Buon giorno a tutti!
I'm dipping my toes into regular life after a whirlwind visit to Rome and Salerno, Italy. While there, I picked up a little of the language, ate a LOT of amazing food, and made friends with poets from all around the world.
|Trading books with my friend, the poet|
Richard Paa Kofi Botchwey from Ghana.
Special thanks to Michelle Heidenrich Barnes for hosting me at Today's Little Ditty while I was away. Please visit TLD for a summer poetry activity that families can do together, poetry postcards!
Sharing poetry in a community was the best part of the poetry conference for me. And that's what we'll be doing today at Northfield Elementary. This afternoon, the third grade poets will invite visitors and family members to school for a poetry reading and celebration.
The last workshop we did during Northfield's poetry residency was writing odes. (You can read the full lesson at this post.)
The model poem for this lesson is Gary Soto's "Ode to Pablo's Tennis Shoes." Because I like to give younger writers something concrete to write about, we all take off a shoe in order to write this poem. We create a simile for what it looks like (fast animals are great for sneakers), reinforcing the simile skills we used on Day 2. We think about places where we have been or dream of going in our shoes.
Odes are all about tone. Show enough enthusiasm for even a simple object like a shoe, and a poet can convince the reader of the object's value, that it's worthy of attention. That is what Chilean poet Pablo Neruda did with his Odes to Common Things, a book which still influences poets today.
|Find it at IndieBound|
Here are shoe odes from third grade poets Ilana M., Nicole C., Dylan L., Linnea J., and Ben K. Thanks to the poets and their families for giving me permission to share these odes. I will post more shoe odes later this week.
Ode to the Shoes
My shoes look as bright as
a shooting star in the midnight sky.
And they smell as minty as my
breath used to be.
When I wear them, they feel
as velvety as a dove’s feathers.
When I walk, the
sound reminds me of my friend knocking
on my door on a summer day.
I go to school in my
shoes, where we learn our knowledge.
They bring fun and joy
to my day, which I can’t
"The sound reminds me of a friend knocking on my door on a summer day" -- I love the way this line suggests that Ilana's shoes are taking her to a place filled with fun and friendship.
Oh shoe, you are like nature on a bright
sunny day. You smell like a garbage truck on a
hot summer day and feel like a puffy cloud. You
were with me when I did a front
handspring for the first time. That was a good
moment. If you didn’t travel from Vietnam,
I would have to wear other shoes that are
7 out of 10. In the halls, you sound like a
stealth ninja and deadly silent.
|Ninja shoes (called Tabi) for kids!|
Ode to My Shoes
Oh, shoes, I couldn’t live without
you. The bottom looks like a relief
map. It smells like a newly caught
fish wrapped in seaweed. It feels like a
scaly lizard on the outside and
a rubber mat on the inside. When I
run, I’m like a stealth dragon going
100 miles per hour. If I didn’t have
my shoes, I would never be able to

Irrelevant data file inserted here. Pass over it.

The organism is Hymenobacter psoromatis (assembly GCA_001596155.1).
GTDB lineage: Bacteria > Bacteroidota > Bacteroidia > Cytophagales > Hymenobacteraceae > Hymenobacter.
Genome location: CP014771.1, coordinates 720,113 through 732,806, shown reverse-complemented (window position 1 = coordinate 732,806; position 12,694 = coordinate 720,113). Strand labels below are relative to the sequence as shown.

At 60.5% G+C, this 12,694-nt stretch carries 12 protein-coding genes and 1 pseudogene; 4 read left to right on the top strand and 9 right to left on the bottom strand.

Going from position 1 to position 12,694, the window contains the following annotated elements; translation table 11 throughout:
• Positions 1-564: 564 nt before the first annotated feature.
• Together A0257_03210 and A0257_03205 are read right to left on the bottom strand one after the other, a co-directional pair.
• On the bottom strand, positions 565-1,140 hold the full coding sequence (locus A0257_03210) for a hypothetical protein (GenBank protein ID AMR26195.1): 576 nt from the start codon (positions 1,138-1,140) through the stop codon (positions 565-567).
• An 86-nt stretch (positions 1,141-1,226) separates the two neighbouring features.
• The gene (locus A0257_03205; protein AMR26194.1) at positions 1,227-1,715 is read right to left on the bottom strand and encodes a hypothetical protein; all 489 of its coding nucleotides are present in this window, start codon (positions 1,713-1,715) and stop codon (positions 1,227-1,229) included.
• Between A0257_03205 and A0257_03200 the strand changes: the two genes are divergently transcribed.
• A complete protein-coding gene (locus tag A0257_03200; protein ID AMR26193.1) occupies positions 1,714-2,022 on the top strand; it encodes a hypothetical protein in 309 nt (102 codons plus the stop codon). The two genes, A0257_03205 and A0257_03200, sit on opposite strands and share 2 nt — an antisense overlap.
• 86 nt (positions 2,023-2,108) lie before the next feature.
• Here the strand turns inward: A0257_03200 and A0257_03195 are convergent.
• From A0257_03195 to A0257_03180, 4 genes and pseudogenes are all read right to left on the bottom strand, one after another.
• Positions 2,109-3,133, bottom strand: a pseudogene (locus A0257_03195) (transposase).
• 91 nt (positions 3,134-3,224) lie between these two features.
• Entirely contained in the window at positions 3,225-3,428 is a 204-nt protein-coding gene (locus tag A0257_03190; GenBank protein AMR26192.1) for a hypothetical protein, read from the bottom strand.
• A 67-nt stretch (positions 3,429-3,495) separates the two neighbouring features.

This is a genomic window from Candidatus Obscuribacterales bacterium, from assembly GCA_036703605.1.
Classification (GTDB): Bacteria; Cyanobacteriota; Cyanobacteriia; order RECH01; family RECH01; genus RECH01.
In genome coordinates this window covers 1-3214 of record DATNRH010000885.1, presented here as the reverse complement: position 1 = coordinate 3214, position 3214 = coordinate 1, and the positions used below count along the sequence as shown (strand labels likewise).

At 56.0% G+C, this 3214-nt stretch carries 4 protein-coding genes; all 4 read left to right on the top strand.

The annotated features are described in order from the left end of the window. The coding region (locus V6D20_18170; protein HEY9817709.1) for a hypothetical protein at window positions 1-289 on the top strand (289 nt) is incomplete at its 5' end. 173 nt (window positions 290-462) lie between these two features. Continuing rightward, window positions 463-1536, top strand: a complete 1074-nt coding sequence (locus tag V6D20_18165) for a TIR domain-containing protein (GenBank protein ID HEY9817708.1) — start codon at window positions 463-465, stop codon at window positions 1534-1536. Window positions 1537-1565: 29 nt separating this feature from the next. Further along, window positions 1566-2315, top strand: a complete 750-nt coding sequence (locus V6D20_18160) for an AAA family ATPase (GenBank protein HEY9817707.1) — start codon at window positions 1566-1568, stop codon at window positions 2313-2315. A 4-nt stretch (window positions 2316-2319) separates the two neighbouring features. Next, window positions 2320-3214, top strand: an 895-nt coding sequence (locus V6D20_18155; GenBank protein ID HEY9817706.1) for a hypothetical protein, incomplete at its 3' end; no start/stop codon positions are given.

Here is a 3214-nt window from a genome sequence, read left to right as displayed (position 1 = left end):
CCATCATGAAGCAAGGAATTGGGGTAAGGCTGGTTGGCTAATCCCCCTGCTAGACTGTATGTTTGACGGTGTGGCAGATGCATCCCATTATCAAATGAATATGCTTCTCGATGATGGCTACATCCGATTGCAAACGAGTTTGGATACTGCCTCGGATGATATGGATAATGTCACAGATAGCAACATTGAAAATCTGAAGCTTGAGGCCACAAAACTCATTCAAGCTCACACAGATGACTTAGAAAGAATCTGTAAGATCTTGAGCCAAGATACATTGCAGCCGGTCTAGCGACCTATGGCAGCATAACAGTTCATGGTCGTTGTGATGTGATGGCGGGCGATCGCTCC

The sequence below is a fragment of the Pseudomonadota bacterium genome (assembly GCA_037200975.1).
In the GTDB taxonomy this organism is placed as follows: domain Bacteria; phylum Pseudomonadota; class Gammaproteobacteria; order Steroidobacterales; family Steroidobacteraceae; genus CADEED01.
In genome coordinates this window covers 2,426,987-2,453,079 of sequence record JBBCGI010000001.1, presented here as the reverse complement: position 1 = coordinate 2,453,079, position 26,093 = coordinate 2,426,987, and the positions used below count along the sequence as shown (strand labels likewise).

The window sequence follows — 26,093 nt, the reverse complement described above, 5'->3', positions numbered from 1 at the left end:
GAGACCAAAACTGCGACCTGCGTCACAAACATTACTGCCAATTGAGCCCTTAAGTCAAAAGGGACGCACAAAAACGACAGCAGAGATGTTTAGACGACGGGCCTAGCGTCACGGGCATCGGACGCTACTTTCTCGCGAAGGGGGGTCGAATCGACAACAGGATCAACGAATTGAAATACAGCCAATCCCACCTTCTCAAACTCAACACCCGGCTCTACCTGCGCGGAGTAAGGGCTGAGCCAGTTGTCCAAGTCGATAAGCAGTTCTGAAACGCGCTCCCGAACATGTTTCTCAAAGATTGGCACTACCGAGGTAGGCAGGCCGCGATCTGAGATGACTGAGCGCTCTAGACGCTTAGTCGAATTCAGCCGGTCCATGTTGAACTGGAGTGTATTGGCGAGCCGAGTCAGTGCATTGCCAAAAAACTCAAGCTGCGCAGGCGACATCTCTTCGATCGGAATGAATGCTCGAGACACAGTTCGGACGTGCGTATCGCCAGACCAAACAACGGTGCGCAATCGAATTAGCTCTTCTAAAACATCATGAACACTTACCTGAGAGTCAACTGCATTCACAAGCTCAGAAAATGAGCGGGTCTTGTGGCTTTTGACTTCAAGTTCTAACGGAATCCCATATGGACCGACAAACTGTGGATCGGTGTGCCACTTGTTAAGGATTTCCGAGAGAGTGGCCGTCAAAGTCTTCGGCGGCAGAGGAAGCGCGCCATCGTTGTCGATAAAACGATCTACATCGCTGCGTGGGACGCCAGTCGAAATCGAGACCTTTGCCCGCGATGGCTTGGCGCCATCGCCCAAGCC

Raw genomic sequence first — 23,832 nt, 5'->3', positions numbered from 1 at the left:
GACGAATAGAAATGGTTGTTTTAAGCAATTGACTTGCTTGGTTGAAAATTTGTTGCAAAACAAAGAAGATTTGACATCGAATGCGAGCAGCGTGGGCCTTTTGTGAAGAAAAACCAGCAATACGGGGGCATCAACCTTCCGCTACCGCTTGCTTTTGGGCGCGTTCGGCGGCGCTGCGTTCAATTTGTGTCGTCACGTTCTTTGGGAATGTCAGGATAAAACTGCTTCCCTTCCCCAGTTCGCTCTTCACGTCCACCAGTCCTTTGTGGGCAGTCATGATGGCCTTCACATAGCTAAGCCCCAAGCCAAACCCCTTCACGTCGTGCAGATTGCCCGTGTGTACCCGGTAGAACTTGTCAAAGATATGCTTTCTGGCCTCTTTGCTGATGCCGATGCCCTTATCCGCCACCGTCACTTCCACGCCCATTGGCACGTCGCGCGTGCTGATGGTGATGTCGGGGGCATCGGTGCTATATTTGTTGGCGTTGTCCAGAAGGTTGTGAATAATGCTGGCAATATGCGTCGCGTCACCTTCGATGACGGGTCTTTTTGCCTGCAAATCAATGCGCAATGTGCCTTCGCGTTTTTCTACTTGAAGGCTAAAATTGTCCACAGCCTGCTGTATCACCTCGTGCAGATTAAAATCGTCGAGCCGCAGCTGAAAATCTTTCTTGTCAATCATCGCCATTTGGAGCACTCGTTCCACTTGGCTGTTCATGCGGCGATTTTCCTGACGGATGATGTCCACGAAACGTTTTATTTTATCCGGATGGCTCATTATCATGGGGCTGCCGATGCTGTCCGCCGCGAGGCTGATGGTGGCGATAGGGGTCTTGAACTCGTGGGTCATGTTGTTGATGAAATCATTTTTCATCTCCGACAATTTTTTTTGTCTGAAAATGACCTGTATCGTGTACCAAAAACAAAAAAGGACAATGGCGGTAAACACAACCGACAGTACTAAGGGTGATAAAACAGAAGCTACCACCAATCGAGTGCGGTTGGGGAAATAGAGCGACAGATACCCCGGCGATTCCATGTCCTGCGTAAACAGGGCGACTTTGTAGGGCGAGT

jump 2 ½ foot hurdles and I’d get hurt
a million times a day without my
Dylan, that is a vivid smell simile. I can picture it in my mind.
Ode to My Shoes
Shoes, you are as purple as freshly grown lilacs.
You look as good as new, though you are over a year old.
Your colors is still bright,
And your bottoms are still smoothly patterned.
And you smell like those lilacs too.
You are as quiet as breaking down.
You stop my feet from making noises,
Like squeaking, squelching, bumping, and stomping.
You are smooth and warm inside,
Just like new, unwrinkled cloth that is cushy.
You still have all of your wondrous feelings.
In some places you are as smooth as silk,
And in others,
You are as rough and bumpy as a very old blanket.
In you, I have run and won many races,
And you helped me a lot the whole way.
I’ve gone to fun places,
Like amusement parks and water parks and playgrounds,
And we had fun together the whole time.
I could not live without you because you take me everywhere.
My feet would be sore without you,
And I couldn’t run.
You keep my feet comfortable inside you.
I don’t know what my life would be like without you.
You make me happy.
Great use of onomatopoeia words in Linnea's poem: "squeaking, squelching, bumping, and stomping."
Ode to Ben’s Shoes
My should look like a red devil
And they let me run as fast as a cheetah. My shoe
Feels like a fun trampoline so they
Make me jump high. My shoe sounds
Like the “click” of a teacher
Writing on the chalkboard. Whenever I go
To recess, my shoes are covered in gravel
As if I just climbed a mountain with
No snow. I can’t live without my shoes
Because my shoes are my feet’s
Ben's class especially loved the line, "My shoes are covered in gravel as if I just climbed a mountain with no snow." Can't you picture it?
In this series:
First Student Responses: "Words in My Pet Goldfish," "Words in My Bed," "Words in My Life"
In Residence: Poetry Friday Words: Poems by Laura S., Jason Y., Jeffrey G., and Isa L.
In Residence: The Simile Zoo: Poems by Sabine S., Asher, Cecelia D., and Evelyn D.
In Residence: Day 2 in the Simile Zoo: Poems by Allie L., Makaela M., Parker P., Matthew L., Vincent T., Lila R., Naomi C., and Julia J.
In Residence: Due Stanze: Poems by Avery, Setutsi, Jen, Anlan, Arushi, and Johanna.
In Residence: Opposite Poems: Poems by Andrew V., Matthew L., Nathan W., Aly A., and Joanna B.
In Residence at Today's Little Ditty: Poetry Postcard Summer Activity for Kids and Families